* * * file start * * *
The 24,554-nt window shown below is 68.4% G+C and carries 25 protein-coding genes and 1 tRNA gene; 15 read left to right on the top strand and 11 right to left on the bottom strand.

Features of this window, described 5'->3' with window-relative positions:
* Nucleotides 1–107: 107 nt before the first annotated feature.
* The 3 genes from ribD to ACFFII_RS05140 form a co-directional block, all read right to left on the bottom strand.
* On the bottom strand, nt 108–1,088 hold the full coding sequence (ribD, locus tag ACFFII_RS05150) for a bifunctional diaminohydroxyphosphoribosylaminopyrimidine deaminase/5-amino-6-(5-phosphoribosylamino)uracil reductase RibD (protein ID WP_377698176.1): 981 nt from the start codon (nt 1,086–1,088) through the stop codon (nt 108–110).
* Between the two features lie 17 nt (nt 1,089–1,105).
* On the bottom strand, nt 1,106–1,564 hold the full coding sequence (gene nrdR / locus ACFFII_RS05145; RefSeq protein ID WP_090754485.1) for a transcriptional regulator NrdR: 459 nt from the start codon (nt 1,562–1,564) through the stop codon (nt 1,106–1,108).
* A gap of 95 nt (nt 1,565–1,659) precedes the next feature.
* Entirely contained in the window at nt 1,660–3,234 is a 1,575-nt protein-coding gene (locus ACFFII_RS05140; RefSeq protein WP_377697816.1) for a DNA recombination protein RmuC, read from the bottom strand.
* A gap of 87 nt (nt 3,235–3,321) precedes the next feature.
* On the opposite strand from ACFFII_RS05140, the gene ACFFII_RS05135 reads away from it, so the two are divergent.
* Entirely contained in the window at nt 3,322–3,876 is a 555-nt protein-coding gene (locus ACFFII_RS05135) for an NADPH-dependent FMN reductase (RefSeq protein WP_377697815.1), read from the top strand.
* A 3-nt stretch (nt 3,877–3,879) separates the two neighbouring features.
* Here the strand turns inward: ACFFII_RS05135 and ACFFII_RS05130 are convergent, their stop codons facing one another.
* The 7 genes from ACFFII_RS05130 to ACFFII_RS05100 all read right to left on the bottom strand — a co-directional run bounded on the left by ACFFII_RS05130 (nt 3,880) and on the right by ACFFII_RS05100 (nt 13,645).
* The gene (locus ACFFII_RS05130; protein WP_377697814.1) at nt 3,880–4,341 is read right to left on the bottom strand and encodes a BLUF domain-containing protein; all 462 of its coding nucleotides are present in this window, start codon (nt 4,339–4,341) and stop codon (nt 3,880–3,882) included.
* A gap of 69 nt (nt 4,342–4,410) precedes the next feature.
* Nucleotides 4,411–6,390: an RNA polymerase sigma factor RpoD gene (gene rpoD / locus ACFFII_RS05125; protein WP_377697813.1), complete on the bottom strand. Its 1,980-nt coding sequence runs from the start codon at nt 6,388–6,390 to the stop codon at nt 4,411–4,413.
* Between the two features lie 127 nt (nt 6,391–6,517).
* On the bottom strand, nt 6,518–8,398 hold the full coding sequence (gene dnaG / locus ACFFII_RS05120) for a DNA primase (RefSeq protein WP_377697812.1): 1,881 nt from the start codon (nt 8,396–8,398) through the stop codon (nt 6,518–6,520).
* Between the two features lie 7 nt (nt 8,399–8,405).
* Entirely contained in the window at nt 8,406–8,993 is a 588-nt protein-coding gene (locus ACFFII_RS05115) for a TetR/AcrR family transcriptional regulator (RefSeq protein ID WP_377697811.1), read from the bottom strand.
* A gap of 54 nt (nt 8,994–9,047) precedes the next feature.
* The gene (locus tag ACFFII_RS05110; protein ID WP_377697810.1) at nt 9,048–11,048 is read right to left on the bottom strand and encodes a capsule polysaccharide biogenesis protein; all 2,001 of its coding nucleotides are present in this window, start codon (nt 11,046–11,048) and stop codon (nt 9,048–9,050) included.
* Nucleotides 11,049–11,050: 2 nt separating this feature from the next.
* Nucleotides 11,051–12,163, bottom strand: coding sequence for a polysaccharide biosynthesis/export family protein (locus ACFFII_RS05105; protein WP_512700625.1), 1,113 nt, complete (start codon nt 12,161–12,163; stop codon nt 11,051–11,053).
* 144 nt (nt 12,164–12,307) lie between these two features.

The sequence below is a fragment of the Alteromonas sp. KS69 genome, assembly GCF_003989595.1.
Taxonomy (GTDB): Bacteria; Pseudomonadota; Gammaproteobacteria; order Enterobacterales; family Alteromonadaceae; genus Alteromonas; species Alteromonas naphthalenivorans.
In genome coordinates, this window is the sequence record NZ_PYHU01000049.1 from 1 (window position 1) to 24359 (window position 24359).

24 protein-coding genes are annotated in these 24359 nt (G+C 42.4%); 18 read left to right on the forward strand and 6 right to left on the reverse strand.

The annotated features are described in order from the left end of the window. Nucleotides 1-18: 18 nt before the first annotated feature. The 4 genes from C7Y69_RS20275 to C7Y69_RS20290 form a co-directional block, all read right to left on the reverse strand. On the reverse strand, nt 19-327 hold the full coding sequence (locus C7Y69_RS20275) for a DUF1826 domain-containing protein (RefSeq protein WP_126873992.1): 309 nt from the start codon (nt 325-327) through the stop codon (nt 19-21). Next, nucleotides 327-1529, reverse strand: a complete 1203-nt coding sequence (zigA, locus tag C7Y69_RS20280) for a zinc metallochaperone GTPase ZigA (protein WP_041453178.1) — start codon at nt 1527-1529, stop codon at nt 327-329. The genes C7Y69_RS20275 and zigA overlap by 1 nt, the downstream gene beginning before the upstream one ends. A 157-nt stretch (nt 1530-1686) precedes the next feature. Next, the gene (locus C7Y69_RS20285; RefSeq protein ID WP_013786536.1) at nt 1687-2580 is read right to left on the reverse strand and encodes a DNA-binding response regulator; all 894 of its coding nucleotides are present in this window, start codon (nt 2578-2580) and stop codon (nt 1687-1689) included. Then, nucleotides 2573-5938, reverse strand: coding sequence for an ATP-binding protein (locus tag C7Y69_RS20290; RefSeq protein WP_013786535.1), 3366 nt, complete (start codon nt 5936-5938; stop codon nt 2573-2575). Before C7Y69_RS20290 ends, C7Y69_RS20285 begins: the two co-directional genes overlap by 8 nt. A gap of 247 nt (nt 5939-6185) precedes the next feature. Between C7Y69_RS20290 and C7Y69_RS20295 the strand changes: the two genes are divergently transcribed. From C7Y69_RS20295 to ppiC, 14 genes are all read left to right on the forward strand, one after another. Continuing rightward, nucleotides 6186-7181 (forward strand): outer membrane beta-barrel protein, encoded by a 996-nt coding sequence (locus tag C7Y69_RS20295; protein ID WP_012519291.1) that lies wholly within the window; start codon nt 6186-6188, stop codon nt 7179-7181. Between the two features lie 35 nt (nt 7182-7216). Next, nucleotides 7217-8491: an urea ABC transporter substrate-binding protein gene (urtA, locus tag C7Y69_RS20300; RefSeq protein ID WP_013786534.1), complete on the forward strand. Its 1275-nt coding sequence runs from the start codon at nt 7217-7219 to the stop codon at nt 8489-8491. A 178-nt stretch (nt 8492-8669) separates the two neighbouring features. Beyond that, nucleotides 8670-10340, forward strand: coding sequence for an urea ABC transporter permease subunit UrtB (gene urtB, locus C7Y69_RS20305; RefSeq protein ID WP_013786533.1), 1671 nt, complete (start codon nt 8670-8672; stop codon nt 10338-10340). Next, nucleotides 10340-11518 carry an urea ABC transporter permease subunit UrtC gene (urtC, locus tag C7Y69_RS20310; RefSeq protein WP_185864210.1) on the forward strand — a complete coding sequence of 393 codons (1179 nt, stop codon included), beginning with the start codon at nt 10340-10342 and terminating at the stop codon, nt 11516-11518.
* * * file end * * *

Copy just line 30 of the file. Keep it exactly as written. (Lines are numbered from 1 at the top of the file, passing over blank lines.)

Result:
In genome coordinates, this window is the sequence record NZ_PYHU01000049.1 from 1 (window position 1) to 24359 (window position 24359).